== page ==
Feature

Behind the disappointing decline in adland's BAME representation

With agencies far off the IPA's targets for BAME diversity, many are overlooking issues such as retention and progression.

Behind the disappointing decline in adland's BAME representation

Five years ago, the IPA set a challenge to ad agencies to improve black, Asian and minority-ethnic diversity among their workforce. But as the deadline for hitting those targets approaches, the industry’s progress is stuttering, revealing a massive disconnect between its intentions and the realities for BAME staff in adland. 

The IPA’s latest Agency Census, released last week, found that the proportion of staff in UK agencies from BAME backgrounds has fallen at each of the three highest levels of seniority. Just 4.7% of C-suite executives were from a BAME background on 1 September 2019, down from 5.5% in 2018. People from BAME backgrounds also make up a slightly smaller proportion of the overall workforce, down 0.1 percentage points to 13.7%. The figure rose 0.8 point to 17.7% at junior level. 

These numbers are still a long way off the IPA’s targets. The organisation has said that agencies should achieve 15% BAME representation in leadership roles and 25% among new starters by 2020. The figures for this year will be revealed in the census in around 12 months from now. 

It raises the question: why is BAME representation dropping at agencies despite the increased focus on diversity in recent years? And what can adland be doing better? 

Answering these questions is even more pressing as the Covid-19 pandemic threatens to divert businesses’ attention away from diversity to surviving this crisis. Yet diversity should still be top of mind for leaders, especially as recent data shows that the coronavirus is having a disproportionate impact on BAME communities – a fact that has prompted an inquiry by Public Health England. The situation underlines a lack of deep understanding among government and other sectors of the challenges faced by BAME groups.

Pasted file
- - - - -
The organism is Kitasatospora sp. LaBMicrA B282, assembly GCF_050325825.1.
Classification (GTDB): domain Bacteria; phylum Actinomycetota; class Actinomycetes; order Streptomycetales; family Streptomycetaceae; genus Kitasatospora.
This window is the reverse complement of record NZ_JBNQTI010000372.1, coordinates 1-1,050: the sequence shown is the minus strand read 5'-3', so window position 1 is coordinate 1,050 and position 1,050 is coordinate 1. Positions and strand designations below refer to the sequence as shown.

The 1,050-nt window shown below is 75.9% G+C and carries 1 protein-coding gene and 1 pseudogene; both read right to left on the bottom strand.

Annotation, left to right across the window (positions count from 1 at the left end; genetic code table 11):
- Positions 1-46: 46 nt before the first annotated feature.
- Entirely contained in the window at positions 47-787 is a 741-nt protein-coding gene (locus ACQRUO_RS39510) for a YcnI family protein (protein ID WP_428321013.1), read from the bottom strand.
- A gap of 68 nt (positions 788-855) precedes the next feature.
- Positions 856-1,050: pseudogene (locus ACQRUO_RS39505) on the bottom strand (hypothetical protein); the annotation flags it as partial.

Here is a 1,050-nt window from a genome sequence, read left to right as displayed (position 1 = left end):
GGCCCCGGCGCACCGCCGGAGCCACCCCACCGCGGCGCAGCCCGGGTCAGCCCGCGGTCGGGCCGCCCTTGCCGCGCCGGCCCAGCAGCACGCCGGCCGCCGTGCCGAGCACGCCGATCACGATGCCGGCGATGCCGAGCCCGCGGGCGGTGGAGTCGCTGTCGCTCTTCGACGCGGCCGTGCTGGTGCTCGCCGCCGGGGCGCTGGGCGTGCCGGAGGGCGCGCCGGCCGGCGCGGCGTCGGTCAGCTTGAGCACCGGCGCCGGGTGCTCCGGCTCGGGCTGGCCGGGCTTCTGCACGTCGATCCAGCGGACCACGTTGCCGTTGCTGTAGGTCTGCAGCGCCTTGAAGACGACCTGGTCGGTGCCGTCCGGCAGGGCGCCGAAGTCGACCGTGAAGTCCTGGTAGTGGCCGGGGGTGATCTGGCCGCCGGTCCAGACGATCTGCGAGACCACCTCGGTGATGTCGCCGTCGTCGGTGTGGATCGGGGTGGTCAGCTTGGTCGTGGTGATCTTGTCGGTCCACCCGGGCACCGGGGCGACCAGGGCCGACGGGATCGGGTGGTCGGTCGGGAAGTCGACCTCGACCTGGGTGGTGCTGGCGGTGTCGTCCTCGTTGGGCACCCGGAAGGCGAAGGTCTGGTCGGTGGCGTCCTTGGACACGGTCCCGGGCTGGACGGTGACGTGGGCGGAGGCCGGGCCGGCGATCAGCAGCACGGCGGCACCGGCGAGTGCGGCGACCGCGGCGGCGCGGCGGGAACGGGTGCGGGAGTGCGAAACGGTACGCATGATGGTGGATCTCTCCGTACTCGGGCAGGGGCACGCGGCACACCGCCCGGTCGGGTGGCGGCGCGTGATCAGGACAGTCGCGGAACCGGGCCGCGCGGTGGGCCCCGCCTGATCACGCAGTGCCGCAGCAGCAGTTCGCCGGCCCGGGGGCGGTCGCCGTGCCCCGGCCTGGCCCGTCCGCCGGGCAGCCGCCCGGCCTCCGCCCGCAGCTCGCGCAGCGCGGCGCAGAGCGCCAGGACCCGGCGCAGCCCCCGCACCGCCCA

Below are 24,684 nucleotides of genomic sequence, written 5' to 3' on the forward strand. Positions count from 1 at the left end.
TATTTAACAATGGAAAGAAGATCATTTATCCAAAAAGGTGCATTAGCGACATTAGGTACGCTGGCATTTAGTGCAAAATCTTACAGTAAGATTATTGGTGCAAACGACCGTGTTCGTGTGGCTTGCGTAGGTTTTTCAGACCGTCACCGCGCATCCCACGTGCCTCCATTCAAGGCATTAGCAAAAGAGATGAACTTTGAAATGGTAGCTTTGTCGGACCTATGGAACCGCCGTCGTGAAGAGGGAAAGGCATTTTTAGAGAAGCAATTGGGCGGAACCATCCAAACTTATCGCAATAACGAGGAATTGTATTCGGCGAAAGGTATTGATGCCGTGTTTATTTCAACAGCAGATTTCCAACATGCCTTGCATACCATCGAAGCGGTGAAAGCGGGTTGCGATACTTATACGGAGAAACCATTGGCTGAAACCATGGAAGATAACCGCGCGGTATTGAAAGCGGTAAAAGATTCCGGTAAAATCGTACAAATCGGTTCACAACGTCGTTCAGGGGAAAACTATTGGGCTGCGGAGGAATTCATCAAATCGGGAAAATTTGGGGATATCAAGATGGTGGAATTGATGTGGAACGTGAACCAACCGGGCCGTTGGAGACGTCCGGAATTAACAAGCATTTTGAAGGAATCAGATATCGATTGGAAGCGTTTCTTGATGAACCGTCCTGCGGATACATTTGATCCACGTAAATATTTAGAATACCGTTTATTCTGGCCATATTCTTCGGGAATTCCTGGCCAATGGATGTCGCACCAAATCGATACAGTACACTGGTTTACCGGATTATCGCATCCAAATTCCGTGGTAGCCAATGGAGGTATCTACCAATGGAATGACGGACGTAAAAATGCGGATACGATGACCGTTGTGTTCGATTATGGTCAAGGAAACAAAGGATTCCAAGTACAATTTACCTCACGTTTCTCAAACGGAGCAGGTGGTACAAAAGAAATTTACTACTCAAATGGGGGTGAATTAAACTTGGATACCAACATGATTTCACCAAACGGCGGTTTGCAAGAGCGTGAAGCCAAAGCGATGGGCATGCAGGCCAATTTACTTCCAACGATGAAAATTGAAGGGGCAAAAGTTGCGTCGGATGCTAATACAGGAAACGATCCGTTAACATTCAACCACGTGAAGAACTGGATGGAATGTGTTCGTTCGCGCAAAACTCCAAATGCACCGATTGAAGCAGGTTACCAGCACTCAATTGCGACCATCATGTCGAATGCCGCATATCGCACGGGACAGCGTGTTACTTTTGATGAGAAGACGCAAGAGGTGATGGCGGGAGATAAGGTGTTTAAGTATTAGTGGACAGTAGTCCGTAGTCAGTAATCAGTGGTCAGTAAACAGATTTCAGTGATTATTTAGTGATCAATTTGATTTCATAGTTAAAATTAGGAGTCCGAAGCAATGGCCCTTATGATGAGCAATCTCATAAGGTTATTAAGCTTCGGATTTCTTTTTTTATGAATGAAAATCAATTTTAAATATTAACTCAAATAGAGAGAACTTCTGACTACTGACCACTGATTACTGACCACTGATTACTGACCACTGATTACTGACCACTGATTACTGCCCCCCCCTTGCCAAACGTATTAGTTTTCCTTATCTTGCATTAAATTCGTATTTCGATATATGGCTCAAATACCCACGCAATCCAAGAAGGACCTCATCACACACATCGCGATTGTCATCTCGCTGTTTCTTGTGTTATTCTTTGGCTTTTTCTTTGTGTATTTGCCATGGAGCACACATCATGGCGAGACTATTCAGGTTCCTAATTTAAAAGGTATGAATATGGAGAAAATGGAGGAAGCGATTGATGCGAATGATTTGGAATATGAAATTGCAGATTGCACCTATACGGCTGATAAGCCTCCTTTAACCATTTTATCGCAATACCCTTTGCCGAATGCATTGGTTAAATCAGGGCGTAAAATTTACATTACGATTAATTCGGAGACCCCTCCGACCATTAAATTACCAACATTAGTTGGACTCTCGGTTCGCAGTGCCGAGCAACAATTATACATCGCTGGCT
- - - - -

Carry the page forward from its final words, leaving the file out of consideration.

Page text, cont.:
"This pandemic is revealing structural inequalities in society that advertising is not immune from," Asad Dhunna, founder of The Unmistakables, says. 

Those "structural inequalities" within advertising start early. The industry’s approach to recruitment still leans too heavily on what Ali Hanan, chief executive of Creative Equals, calls the "network-ocracy", with professionals tending to draw from their insular circles to find talent.  

To counter this, agencies should "make sure all your recruitment slates are balanced and interviewers are trained in unconscious bias," Hanan advises. 

While the IPA Census suggests that some progress has been made in recruiting junior employees from BAME backgrounds, there are still major challenges in keeping them for the long term and changing the face of industry leadership. 

"Agencies have taken huge strides to attract talent from BAME communities over the last few years, which is great to see. But we’re not seeing this effort translate into more BAME individuals making it into the industry and staying for the long term," Amina Folarin, international people director at Oliver, says. 

The figures "show there are problems with retention and progression, which signal a much deeper issue than a lack of intent", Rania Robinson, chief executive and partner at Quiet Storm, observes. "Somewhere along the line, people from BAME communities are being held back or choosing to opt out of the industry – potentially to an industry where they feel a greater sense of belonging or opportunity."

That word, "belonging", is key to how many leaders explain the drop recorded by the census. Breaking into adland is challenging enough, but new recruits may also struggle to find their place and see a clear path of progression in an industry where they are in the minority. 

"The lack of BAME representation in our industry, especially in leadership, makes it less attractive to BAME talent, which then affects talent acquisition. The situation perpetuates itself and you get ‘diversity churn’," Ete Davies, chief executive of Engine Creative, explains.